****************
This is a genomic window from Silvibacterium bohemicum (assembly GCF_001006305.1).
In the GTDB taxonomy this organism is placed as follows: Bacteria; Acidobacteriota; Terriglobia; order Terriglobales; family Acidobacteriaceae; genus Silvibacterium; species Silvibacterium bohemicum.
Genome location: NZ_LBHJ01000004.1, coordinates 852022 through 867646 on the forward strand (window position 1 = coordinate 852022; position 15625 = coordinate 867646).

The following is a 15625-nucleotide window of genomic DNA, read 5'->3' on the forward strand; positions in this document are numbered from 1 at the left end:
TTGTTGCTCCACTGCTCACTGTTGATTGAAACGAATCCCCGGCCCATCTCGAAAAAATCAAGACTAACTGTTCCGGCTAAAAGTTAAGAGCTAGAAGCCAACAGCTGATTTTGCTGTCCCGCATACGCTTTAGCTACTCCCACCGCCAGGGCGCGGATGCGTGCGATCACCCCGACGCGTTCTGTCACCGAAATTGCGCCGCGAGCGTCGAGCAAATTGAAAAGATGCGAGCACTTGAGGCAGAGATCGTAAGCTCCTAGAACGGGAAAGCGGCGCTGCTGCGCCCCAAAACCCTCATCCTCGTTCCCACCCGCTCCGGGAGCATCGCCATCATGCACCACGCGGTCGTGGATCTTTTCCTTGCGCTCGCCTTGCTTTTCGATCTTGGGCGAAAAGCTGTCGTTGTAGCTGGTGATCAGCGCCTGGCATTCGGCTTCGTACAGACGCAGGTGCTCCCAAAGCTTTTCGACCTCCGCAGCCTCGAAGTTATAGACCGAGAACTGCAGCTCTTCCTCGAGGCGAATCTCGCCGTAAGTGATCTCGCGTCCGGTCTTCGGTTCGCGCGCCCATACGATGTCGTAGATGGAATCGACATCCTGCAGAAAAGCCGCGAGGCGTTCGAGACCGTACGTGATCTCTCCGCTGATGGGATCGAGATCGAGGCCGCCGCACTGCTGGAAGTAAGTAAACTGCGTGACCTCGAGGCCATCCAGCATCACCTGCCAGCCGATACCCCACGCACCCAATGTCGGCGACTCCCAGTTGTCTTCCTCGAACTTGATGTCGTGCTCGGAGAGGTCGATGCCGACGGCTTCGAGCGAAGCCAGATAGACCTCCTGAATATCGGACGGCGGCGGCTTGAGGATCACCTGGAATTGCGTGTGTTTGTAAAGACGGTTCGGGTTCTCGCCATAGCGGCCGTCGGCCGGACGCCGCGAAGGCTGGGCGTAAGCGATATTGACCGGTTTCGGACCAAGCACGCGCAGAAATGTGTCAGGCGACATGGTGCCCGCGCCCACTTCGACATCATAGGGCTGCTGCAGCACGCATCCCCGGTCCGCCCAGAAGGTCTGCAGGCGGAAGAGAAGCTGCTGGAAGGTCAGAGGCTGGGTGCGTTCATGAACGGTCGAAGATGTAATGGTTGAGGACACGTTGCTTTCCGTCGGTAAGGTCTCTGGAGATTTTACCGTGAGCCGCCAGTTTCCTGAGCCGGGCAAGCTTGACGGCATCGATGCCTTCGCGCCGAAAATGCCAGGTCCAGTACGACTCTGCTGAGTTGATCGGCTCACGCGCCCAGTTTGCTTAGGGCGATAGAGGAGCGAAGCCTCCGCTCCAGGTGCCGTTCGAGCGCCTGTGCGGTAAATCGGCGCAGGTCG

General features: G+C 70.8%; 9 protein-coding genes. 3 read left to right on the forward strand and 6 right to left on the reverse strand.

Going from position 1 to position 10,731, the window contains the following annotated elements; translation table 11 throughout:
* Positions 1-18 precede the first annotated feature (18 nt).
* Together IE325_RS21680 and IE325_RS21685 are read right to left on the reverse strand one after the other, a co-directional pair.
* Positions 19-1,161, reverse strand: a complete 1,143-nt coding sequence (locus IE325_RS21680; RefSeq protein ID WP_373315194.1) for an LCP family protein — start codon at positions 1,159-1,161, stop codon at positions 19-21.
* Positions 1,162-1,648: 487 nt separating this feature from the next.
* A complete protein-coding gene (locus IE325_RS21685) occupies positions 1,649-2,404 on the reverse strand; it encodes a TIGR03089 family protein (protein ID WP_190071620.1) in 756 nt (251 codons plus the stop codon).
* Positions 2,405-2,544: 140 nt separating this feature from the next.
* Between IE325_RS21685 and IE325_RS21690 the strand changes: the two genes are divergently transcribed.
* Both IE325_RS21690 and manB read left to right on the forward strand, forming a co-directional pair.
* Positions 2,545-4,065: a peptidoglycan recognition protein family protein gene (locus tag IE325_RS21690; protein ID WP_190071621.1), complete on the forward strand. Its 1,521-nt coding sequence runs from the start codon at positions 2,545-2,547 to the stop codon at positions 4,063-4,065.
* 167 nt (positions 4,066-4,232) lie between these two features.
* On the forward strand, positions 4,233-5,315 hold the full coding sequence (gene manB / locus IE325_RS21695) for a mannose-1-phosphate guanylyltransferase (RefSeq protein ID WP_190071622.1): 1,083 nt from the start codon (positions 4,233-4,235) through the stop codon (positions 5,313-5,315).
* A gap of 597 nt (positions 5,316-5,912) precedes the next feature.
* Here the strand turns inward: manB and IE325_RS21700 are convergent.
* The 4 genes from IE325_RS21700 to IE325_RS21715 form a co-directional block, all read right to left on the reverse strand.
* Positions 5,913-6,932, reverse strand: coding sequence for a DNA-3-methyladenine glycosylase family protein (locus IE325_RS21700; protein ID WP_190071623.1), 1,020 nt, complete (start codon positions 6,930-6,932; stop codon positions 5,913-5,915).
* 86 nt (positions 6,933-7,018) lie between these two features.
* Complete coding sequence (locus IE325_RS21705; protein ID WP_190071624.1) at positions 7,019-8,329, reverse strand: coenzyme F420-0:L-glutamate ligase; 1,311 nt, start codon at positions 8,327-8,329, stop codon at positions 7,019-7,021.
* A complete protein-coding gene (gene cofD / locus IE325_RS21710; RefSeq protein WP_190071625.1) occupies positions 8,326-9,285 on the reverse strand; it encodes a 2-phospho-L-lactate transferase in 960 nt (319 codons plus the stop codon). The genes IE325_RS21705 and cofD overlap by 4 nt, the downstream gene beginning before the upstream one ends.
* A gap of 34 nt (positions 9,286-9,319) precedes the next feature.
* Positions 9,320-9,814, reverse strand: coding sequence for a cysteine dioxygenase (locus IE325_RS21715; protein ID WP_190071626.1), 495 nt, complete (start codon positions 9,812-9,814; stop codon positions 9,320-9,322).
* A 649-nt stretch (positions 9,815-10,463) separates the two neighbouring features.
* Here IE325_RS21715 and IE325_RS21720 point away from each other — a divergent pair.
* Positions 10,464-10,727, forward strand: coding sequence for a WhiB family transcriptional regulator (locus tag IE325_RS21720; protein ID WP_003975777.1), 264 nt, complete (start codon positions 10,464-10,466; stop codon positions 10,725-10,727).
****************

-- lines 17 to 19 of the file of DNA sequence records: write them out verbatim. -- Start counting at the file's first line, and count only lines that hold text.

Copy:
* 167 nt (positions 4,066-4,232) lie between these two features.
* On the forward strand, positions 4,233-5,315 hold the full coding sequence (gene manB / locus IE325_RS21695) for a mannose-1-phosphate guanylyltransferase (RefSeq protein ID WP_190071622.1): 1,083 nt from the start codon (positions 4,233-4,235) through the stop codon (positions 5,313-5,315).
* A gap of 597 nt (positions 5,316-5,912) precedes the next feature.